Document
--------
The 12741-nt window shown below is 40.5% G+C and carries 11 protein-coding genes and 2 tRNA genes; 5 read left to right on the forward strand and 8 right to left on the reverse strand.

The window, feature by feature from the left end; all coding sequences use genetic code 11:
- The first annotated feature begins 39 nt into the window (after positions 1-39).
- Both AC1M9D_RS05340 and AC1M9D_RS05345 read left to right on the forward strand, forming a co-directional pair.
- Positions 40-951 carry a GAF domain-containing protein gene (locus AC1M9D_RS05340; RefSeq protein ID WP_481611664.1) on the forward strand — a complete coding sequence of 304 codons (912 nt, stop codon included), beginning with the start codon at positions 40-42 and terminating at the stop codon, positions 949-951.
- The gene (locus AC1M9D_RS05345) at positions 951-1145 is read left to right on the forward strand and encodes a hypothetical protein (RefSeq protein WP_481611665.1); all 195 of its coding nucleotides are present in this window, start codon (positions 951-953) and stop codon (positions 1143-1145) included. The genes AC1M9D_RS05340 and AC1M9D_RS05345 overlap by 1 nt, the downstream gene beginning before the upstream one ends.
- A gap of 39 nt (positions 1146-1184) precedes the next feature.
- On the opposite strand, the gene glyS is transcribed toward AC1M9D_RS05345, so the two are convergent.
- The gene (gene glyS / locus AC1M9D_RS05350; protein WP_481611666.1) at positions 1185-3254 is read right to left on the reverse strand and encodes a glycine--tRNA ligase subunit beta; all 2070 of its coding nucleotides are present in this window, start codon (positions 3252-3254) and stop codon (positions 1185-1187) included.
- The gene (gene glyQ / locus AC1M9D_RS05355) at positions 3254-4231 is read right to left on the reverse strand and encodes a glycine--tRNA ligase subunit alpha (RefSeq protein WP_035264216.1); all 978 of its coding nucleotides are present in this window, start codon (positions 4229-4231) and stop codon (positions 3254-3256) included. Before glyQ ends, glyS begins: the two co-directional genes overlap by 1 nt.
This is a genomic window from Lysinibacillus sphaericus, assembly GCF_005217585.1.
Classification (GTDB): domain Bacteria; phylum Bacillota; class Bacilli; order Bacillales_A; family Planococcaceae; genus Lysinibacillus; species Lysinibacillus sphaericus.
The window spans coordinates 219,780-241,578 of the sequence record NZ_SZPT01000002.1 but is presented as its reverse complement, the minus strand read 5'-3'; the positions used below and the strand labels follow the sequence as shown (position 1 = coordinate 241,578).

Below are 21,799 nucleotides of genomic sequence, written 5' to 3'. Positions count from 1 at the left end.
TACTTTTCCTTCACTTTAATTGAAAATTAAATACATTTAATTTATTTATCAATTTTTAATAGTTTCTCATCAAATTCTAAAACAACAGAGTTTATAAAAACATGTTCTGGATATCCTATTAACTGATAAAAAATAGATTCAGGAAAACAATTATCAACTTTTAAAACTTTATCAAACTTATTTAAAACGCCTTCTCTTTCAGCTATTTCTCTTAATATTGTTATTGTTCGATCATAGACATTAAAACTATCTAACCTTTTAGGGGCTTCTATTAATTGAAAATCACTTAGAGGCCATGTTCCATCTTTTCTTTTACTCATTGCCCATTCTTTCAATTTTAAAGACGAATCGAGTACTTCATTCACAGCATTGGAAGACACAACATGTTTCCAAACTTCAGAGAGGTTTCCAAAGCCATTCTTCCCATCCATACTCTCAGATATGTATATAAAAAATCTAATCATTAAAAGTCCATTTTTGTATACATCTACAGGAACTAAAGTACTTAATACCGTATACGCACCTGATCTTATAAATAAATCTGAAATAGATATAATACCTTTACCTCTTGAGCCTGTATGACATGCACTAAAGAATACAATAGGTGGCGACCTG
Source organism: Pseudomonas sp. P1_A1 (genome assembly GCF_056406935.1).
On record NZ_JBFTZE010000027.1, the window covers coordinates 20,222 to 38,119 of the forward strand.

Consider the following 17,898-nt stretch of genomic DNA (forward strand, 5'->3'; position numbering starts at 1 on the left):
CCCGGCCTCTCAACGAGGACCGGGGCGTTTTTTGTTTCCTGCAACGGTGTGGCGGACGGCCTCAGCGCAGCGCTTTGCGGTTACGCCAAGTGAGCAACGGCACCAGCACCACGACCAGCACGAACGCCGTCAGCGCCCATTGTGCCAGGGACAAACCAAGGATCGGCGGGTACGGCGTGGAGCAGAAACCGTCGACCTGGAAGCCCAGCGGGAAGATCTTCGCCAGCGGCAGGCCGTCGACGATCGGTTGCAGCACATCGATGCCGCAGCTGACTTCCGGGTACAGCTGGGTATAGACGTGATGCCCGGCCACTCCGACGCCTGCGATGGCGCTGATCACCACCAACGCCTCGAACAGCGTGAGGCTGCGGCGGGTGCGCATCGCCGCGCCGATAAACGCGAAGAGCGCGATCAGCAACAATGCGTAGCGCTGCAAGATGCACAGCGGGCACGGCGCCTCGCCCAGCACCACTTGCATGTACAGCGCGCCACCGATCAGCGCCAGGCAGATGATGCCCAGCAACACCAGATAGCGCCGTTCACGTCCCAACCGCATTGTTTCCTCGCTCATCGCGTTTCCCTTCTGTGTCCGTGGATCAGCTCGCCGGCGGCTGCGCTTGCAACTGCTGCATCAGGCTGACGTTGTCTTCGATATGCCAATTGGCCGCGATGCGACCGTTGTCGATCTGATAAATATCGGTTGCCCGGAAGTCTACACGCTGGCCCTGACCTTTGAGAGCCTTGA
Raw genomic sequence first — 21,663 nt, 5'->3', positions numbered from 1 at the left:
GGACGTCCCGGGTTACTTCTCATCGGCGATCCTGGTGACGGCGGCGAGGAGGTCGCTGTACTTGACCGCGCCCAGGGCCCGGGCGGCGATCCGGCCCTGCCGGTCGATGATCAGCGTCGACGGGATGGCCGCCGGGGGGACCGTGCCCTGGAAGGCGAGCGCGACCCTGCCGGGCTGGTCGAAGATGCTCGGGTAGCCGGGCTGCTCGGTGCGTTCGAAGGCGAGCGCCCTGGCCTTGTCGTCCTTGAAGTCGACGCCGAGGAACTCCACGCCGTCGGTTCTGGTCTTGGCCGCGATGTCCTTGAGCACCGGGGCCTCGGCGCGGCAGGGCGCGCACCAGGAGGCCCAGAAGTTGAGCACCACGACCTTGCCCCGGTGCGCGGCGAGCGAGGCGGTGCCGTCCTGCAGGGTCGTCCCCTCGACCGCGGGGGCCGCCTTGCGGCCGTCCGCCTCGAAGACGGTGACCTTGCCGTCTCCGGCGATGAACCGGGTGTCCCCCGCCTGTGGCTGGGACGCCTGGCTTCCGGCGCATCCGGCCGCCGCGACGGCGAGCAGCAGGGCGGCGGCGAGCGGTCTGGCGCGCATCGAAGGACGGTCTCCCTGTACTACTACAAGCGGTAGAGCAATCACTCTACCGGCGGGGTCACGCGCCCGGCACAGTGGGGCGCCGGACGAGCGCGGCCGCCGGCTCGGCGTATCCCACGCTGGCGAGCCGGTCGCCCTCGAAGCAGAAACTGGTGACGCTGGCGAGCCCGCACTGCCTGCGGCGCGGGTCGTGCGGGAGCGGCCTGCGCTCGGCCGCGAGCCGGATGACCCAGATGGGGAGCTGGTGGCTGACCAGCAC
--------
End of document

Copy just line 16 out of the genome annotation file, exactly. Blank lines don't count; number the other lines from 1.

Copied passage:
Source organism: Pseudomonas sp. P1_A1 (genome assembly GCF_056406935.1).